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Nutritional assessment: its role in the provision of nutritional support
  1. W J Marshall
  1. William J Marshall, The London Clinic, 20 Devonshire Place, London W1G 6BW, UK; 1wjmarshall{at}doctors.org.uk

Abstract

Generalised undernutrition is common in hospital patients and in the community. It is frequently unrecognised and is associated with a range of adverse consequences that contribute to increased morbidity and mortality. The National Institute for Health and Clinical Excellence recommends that all individuals engaging with healthcare or admitted to residential homes in the community should be screened for undernutrition. Laboratory investigations have little place in the diagnosis of undernutrition: this is primarily a clinical process. In particular, the measurement of serum albumin concentration, though widely promulgated in the past as an index of nutritional status, is worthless for this purpose. Laboratory investigations are, however, of importance: to diagnose specific nutritional deficiencies (eg, of trace elements) and to monitor the provision of nutritional support, to detect metabolic complications and to assess its adequacy (for which the measurement of serum prealbumin concentrations, particularly in conjunction with measurements of C-reactive protein, may be of value).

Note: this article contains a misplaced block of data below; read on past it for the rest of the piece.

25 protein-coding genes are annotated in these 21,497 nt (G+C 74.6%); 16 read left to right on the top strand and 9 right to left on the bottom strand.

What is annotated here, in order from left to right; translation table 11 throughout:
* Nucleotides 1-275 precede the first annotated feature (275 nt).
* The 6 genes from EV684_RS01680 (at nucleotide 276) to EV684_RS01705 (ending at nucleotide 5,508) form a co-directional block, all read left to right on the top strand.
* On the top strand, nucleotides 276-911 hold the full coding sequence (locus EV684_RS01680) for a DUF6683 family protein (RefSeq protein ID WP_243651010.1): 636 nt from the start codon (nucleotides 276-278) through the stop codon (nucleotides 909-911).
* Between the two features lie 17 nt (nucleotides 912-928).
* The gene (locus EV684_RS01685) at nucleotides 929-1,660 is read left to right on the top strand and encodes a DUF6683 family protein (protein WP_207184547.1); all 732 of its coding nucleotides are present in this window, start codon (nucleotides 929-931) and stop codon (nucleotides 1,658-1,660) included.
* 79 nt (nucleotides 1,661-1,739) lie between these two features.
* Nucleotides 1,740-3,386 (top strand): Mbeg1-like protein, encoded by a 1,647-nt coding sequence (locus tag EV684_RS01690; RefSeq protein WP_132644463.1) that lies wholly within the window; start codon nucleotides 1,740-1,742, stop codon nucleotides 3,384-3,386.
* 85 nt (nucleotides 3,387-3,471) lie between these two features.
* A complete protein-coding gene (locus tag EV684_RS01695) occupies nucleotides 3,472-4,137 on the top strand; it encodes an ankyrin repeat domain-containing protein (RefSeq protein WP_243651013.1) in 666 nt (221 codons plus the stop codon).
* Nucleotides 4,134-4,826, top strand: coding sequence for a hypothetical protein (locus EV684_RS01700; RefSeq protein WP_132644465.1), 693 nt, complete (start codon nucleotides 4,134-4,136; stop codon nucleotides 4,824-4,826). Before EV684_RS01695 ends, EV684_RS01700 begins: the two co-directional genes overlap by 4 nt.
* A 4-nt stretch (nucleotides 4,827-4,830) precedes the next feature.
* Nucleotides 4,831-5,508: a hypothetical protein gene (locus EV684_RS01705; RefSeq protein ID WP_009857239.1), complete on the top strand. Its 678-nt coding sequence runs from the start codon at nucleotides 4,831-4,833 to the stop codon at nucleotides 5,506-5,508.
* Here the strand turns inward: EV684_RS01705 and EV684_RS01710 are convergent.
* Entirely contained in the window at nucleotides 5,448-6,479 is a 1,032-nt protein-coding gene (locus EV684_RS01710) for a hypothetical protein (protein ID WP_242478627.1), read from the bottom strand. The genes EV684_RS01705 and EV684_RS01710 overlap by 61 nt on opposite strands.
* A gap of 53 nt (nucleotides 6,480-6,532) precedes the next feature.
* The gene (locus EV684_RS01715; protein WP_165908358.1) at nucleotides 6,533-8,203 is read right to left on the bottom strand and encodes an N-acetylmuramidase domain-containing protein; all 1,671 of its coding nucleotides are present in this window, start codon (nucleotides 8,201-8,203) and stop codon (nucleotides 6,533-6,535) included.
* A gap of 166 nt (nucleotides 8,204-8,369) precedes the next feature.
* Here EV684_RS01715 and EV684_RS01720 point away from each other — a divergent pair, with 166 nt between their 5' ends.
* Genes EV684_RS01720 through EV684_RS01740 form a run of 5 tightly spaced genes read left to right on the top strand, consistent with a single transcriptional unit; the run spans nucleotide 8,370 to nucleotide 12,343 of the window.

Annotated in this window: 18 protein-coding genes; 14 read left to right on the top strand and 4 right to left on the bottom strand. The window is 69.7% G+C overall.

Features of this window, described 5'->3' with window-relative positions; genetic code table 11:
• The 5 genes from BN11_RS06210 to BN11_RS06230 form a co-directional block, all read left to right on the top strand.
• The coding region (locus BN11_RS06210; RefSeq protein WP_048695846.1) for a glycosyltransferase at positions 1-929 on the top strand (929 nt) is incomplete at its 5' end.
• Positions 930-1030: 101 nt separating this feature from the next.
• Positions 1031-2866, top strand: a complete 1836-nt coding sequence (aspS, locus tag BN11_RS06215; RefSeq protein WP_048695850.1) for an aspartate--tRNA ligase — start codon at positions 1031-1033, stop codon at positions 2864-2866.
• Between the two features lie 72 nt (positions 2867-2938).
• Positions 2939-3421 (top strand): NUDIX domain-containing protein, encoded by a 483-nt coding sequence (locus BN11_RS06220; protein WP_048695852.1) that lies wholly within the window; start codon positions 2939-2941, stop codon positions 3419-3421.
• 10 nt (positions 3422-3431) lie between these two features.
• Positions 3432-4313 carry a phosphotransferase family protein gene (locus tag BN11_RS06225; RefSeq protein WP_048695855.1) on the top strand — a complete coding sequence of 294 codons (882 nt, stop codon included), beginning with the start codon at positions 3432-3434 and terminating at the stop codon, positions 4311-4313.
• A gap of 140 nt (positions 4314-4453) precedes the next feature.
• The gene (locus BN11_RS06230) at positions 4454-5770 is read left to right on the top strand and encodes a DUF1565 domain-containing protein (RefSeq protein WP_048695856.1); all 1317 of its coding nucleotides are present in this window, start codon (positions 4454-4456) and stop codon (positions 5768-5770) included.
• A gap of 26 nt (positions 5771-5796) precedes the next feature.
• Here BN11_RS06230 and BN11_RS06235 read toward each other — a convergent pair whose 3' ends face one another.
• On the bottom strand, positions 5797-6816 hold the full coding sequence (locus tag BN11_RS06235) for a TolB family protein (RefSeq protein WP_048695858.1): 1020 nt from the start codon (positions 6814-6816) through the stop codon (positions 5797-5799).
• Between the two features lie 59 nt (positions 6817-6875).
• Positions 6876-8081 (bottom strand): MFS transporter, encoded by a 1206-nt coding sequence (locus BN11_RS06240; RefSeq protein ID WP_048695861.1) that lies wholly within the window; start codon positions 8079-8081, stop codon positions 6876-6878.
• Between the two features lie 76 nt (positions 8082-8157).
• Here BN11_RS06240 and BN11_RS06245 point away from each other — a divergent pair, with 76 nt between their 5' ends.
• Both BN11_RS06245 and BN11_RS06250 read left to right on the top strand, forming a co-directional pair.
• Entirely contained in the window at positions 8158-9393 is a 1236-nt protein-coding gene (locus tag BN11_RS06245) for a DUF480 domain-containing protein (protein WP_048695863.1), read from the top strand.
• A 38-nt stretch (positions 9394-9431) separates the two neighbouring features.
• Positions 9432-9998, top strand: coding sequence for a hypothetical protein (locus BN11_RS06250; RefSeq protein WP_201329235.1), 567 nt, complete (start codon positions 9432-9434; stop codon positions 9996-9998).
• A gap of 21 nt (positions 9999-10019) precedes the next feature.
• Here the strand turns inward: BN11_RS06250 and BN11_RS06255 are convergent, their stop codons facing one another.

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Footnotes

  • Competing interests: None.

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